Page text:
Ultimately, the proper result came in Clinton's acquittal. It also left us with more bad precedent on how to run an impeachment. The two impeachment trials we have had ended up following just as Hamilton predicted in Federalist #65. "A well-constituted court for the trial of impeachments is an object not more to be desired than difficult to be obtained in a government wholly elective. The subjects of its jurisdiction are those offenses which proceed from the misconduct of public men, or, in other words, from the abuse or violation of some public trust. They are of a nature which may with peculiar propriety be denominated POLITICAL, as they relate chiefly to injuries done immediately to the society itself. The prosecution of them, for this reason, will seldom fail to agitate the passions of the whole community, and to divide it into parties more or less friendly or inimical to the accused. In many cases it will connect itself with the pre-existing factions, and will enlist all their animosities, partialities, influence, and interest on one side or on the other; and in such cases there will always be the greatest danger that the decision will be regulated more by the comparative strength of parties, than by the real demonstrations of innocence or guilt."

So, now that I've related the history of presidential impeachment, now we come to the case of our current president, George W. Bush. As with the Clinton case, arguments for and against his impeachment run very passionately. I will do my best to avoid histrionics and keep this to a dispassionate advocacy.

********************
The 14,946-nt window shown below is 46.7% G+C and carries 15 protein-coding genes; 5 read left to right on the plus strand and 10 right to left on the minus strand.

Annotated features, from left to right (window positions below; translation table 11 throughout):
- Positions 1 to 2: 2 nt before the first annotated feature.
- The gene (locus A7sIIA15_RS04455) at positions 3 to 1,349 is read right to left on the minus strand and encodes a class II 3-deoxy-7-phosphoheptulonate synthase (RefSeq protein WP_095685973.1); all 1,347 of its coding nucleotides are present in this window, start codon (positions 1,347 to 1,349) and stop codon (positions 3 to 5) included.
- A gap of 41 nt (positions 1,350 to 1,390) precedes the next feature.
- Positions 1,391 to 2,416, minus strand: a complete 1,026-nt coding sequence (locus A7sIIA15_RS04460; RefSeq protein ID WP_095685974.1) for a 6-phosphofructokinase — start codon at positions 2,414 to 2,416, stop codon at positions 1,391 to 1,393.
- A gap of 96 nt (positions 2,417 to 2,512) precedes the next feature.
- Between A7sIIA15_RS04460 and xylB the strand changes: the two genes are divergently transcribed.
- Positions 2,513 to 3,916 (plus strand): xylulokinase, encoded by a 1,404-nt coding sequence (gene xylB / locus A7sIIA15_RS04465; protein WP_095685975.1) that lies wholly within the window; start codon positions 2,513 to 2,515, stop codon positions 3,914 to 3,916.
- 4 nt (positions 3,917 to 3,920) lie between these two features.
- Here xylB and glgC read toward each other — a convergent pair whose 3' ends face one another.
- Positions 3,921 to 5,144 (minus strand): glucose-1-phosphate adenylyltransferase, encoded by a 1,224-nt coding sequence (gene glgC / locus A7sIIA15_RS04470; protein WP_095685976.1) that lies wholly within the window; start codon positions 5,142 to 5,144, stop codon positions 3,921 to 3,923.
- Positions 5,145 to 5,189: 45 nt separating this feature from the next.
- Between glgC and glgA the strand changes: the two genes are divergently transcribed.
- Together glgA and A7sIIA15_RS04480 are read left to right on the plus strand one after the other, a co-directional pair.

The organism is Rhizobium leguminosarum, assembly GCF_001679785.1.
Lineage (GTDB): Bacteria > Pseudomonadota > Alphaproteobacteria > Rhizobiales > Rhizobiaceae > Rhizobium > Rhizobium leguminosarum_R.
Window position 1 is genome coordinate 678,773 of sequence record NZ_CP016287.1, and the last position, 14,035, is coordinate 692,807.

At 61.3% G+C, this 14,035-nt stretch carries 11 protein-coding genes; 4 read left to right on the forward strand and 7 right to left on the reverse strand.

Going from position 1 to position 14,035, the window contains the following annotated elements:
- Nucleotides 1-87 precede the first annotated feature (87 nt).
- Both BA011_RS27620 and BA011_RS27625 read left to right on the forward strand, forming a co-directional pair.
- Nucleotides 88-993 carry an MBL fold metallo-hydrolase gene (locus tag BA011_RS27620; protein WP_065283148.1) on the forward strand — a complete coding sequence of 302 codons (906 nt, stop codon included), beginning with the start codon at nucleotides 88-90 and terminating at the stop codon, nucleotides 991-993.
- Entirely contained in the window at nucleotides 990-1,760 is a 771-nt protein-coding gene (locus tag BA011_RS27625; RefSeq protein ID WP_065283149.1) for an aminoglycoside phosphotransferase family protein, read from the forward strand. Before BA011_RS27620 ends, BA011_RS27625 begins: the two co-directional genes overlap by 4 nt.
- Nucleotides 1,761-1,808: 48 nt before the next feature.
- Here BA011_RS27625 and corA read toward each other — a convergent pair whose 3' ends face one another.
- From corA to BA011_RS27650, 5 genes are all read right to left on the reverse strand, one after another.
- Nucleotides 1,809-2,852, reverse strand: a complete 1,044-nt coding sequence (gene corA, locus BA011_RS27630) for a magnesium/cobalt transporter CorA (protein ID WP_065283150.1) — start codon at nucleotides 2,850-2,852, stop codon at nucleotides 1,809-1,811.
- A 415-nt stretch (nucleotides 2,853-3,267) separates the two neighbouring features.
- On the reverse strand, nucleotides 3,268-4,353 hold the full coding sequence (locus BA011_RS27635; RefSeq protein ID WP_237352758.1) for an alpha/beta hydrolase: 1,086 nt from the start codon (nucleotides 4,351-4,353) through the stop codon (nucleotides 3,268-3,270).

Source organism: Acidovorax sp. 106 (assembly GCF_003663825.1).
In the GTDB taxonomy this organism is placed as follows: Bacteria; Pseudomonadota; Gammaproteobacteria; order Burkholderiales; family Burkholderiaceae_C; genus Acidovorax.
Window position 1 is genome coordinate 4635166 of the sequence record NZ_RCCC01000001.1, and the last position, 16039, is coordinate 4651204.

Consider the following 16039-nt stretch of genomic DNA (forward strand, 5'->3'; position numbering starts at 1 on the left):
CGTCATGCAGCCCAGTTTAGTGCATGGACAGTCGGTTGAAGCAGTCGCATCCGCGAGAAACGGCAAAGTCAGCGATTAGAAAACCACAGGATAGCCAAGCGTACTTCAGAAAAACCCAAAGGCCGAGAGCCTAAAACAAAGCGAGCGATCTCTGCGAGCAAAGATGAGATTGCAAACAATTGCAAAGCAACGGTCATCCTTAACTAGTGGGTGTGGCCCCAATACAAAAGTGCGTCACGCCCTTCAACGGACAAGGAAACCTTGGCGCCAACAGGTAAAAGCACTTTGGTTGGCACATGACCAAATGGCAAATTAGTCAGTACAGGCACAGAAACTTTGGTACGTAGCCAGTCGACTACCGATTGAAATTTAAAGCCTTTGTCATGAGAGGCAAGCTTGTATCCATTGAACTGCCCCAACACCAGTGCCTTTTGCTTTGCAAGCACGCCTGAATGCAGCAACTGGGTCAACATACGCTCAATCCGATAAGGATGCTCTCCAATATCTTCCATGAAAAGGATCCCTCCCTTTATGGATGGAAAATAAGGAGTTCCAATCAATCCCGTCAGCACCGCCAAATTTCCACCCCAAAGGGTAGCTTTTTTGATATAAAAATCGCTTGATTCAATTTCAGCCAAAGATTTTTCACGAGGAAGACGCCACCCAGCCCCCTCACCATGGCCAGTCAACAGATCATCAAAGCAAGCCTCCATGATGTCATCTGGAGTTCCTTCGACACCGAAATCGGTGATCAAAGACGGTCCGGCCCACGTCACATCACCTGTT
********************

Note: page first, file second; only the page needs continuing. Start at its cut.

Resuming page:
There are multiple reasons to impeach President Bush, but only a couple have what I would consider true merit.

*Violation of United States law- The President has openly admitted to violating the FISA act of 1978, which restricted the methods and usage of certain surveillance, as well as clearly defining who could be wiretapped without court approval. The domestic surveillance program, which includes reading of mail, warrantless phone tapping, and Internet spying, is a clear Constitutional violation, as well as a violation of United States statutes and of the Supreme Court's decision in
UNITED STATES v. UNITED STATES DISTRICT COURT FOR THE EASTERN DISTRICT OF MICHIGAN, 407 U.S. 297; 92 S. Ct. 2125 (1972). The Court held in a unanimous opinion (six justices writing the majority opinion, the other two concurring, Rehnquist recused himself from the case) that the warrantless wiretapping of United States citizens within the borders of the nation was unconstitutional and therefore illegal. The majority opinion, delivered by Justice Powell, says, "It has been said that "the most basic function of any government is to provide for the security of the individual and of his property." Miranda v. Arizona, 384 U.S. 436, 539 (1966) (WHITE, J., dissenting). And unless Government safeguards its own capacity to function and to preserve the security of its people, society itself could become so disordered that all rights and liberties would be endangered. As Chief Justice Hughes reminded us in Cox v. New Hampshire, 312 U.S. 569, 574 (1941):

"Civil liberties, as guaranteed by the Constitution, imply the existence of an organized society maintaining public order without which liberty itself would be lost in the excesses of unrestrained abuses."